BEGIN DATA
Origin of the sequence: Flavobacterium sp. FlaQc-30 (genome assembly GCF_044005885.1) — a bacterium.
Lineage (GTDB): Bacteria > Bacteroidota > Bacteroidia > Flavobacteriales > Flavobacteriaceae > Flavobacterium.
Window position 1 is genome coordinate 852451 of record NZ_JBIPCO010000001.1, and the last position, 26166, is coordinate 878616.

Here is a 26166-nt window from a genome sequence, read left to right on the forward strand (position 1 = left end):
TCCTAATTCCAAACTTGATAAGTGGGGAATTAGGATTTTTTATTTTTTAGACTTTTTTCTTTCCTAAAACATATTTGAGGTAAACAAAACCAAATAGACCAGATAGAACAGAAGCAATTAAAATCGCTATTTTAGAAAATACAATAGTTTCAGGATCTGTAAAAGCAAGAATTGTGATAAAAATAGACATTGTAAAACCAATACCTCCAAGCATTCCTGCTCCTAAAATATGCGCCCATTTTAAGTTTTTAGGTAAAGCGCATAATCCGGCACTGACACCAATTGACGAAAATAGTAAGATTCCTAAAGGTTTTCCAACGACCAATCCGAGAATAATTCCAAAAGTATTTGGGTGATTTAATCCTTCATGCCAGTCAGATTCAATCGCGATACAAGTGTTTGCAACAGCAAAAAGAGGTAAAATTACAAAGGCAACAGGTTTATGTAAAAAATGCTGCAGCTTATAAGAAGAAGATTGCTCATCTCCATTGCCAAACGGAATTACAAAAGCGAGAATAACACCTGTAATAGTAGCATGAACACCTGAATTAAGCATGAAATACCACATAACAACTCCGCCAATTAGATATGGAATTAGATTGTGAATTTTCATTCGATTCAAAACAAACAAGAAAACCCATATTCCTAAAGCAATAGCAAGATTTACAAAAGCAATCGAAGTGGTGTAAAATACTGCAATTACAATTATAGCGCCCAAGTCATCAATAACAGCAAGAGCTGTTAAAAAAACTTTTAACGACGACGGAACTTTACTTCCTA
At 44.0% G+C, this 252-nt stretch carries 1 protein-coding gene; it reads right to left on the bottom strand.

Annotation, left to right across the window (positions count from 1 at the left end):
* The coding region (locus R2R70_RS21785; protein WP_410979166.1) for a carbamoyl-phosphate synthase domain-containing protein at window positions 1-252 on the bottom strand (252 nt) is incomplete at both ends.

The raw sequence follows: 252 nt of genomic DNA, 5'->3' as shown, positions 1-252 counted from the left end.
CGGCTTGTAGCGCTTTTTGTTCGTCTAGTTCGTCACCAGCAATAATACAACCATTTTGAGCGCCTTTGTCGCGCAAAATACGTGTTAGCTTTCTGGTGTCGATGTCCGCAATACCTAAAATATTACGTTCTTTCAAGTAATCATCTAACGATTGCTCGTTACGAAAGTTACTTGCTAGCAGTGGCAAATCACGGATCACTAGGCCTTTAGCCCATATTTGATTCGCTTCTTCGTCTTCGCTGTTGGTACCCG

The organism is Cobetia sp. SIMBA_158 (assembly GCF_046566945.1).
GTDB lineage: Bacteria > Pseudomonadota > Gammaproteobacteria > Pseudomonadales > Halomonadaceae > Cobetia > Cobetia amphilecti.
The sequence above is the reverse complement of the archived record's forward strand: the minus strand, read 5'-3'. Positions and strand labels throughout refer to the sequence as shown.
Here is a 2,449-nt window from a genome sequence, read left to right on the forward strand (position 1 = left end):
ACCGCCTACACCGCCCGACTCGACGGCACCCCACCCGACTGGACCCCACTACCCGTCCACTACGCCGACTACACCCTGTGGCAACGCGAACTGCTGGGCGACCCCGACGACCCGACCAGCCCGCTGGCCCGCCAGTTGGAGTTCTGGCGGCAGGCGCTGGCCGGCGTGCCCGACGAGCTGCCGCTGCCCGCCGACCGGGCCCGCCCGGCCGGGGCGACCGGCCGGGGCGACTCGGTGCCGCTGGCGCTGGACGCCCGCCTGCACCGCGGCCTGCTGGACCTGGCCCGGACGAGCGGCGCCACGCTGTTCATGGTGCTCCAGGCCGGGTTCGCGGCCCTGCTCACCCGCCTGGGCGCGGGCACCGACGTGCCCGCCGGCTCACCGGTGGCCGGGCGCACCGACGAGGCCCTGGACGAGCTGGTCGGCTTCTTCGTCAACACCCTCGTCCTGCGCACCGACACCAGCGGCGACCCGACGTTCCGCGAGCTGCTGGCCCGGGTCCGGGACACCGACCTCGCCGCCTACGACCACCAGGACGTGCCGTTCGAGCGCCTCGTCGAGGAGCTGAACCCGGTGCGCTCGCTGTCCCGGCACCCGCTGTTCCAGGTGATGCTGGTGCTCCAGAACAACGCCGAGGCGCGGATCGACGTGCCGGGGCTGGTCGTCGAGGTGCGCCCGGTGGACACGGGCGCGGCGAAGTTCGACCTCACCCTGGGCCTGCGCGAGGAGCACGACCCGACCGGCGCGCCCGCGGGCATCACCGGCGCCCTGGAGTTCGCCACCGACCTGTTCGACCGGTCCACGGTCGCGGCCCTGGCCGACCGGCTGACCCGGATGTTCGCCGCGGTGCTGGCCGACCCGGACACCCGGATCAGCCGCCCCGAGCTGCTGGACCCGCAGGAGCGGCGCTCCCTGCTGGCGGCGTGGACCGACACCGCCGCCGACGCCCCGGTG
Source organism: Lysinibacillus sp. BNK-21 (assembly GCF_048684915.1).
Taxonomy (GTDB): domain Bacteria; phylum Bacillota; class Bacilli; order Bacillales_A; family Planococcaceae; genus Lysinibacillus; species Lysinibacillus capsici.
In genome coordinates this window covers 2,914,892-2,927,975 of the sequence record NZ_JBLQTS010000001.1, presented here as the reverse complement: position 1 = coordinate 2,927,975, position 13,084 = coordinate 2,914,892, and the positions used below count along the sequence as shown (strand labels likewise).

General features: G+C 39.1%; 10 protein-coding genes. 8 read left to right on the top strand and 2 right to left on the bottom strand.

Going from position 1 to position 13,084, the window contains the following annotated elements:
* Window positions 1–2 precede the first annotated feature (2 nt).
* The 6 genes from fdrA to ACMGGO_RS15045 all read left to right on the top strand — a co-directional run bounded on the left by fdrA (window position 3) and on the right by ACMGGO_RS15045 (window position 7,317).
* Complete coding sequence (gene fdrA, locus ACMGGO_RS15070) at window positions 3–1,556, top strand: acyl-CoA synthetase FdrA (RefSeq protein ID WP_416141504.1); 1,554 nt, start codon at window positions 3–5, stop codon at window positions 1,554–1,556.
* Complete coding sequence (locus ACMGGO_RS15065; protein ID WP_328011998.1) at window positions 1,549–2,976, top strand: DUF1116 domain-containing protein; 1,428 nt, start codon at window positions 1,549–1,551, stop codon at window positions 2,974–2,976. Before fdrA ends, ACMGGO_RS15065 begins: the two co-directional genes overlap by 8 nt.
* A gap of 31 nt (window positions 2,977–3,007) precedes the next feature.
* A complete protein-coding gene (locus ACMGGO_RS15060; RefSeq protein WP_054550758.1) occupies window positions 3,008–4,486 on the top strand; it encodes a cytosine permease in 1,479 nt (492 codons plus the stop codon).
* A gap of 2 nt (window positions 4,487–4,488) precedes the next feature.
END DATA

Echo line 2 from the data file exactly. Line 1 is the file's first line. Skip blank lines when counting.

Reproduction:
Lineage (GTDB): Bacteria > Bacteroidota > Bacteroidia > Flavobacteriales > Flavobacteriaceae > Flavobacterium.